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Weekly Clickables: Casting Dumbledore & Writing Arrival

In this installment of Weekly Clickables, we have a couple election-related items, a look at the writer behind Arrival, and speculation on the casting of Dumbledore in the Fantastic Beasts series. First, NPR discussed Arrival short story writer Ted Chiang’s approach to writing, which proved to be inspiring for all current and former technical writers. Screen Rant put together a list of 15 actors who could play a younger Albus Dumbledore. And kudos to them for making an effort to choose gay actors for this role. Daniel Fienberg at The Hollywood Reporter had some interesting thoughts on Kate McKinnon’s performance of “Hallelujah”...

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Weekly Clickables: Baseball at the Movies & The Importance of Silence

In this week’s Weekly Clickables, we have a couple of interesting reviews and a list of great baseball games. There’s something for everyone. Enjoy! First, an interesting review of Japanese Girls Never Die from the Tokyo Film Fest, courtesy of Variety. Also, Quentin Tarantino is being predictably insufferable about his upcoming retirement, but the internet may already be tired of that, per The Guardian. Perhaps, after last week’s World Series, you need more great baseball. As luck would have it, Nerdist put together a list of the 9 best fictional baseball games on film. Finally, if you value silence more than...

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Weekly Clickables: Heels & Horror

In this our Weekly Clickables this week, we have mostly horror, but also a review, thoughts on footwear, and some unusual background performances. First, courtesy of the Film4 “Horror Heads” series, an assemblage of Hollywood’s top genre directors – including Tim Burton, Eli Roth, and M. Night Shyamalan – converge to discuss their longstanding and undying love for horror.  In The Atlantic, Megan Garber wrote about women in movies running in heels. Cracked put together this compilation of odd moments from background characters. TV Guide presents a list of the funniest horror movies for those of us who can’t handle the...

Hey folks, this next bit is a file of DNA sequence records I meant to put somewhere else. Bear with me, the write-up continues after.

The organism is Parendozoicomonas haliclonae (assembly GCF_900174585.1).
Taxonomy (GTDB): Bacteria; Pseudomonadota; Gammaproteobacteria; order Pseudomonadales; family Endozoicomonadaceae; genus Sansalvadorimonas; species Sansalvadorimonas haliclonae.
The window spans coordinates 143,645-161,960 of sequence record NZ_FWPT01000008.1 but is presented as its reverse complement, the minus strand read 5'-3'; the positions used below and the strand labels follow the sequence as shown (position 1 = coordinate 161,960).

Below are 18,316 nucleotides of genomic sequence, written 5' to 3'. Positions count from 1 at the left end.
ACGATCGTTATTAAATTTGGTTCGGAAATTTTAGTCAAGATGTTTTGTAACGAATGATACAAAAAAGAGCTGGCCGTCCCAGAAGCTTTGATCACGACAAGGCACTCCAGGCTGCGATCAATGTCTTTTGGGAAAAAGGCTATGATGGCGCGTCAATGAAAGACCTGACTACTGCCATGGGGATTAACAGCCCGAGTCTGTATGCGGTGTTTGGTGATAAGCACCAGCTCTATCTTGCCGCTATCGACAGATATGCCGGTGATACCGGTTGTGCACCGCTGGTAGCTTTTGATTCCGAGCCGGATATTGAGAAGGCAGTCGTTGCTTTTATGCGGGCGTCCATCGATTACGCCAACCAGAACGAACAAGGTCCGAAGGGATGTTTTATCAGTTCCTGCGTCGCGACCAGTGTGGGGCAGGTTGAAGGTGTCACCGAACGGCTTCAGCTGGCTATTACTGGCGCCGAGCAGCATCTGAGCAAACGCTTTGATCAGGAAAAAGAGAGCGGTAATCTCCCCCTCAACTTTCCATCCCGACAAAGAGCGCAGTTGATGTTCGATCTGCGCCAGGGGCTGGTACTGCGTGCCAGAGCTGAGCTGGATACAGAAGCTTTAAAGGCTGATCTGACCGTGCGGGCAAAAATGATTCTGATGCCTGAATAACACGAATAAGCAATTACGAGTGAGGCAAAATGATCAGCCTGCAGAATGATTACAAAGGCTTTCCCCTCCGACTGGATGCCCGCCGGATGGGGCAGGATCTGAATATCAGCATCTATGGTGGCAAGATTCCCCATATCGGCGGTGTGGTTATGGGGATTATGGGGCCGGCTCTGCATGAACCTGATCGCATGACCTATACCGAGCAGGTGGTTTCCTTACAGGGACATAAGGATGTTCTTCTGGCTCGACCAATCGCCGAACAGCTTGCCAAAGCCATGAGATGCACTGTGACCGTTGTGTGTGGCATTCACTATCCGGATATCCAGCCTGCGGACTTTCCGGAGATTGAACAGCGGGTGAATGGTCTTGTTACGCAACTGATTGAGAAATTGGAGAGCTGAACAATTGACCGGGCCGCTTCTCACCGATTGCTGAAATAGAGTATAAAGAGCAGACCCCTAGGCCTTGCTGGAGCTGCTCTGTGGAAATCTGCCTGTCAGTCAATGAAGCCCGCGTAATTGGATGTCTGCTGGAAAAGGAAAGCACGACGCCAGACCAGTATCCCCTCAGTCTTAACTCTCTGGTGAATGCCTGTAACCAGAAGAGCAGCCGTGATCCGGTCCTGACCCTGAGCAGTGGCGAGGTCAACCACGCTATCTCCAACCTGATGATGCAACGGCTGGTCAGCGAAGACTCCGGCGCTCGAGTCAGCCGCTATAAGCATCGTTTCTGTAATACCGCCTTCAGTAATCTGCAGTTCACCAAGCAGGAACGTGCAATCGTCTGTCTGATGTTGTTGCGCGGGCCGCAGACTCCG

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Weekly Clickables: Childish Gambino Meets Stranger Things & More

Greetings, readers. I hope you are all ready for another week of Weekly Clickables. We have a few items to share with you from other talented writers and movie fans, which may help you in those dull moments between now and Friday. First, this YouTube channel Ky Edits remixed Childish Gambino’s “Bonfire” with the Stranger Things theme song, and it’s crazy good. Slate explores whether crime shows, a genre that often relies on tradition, really needs to be updated. Newsweek has kindly shared some of the insane stories behind the many, many times Donald Trump has appeared on TV...

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Weekly Clickables: Elfman Scores Trump & Horror Movies for Any Mood

Another week, another collection of Weekly Clickables, featuring content from minds across the Internet. This time, we have an essay and a video relevant to the election – one is serious and one is light, so they balance each other – as well as a couple lists. First, at Vox, Alissa Wilkinson dove deep into one of the more challenging films to discuss in recent years, Nate Parker’s The Birth of a Nation. Next, Danny Elfman composed a horror movie score for Funny or Die to accompany a clip of Donald Trump stalking Hillary Clinton on the debate stage last week,...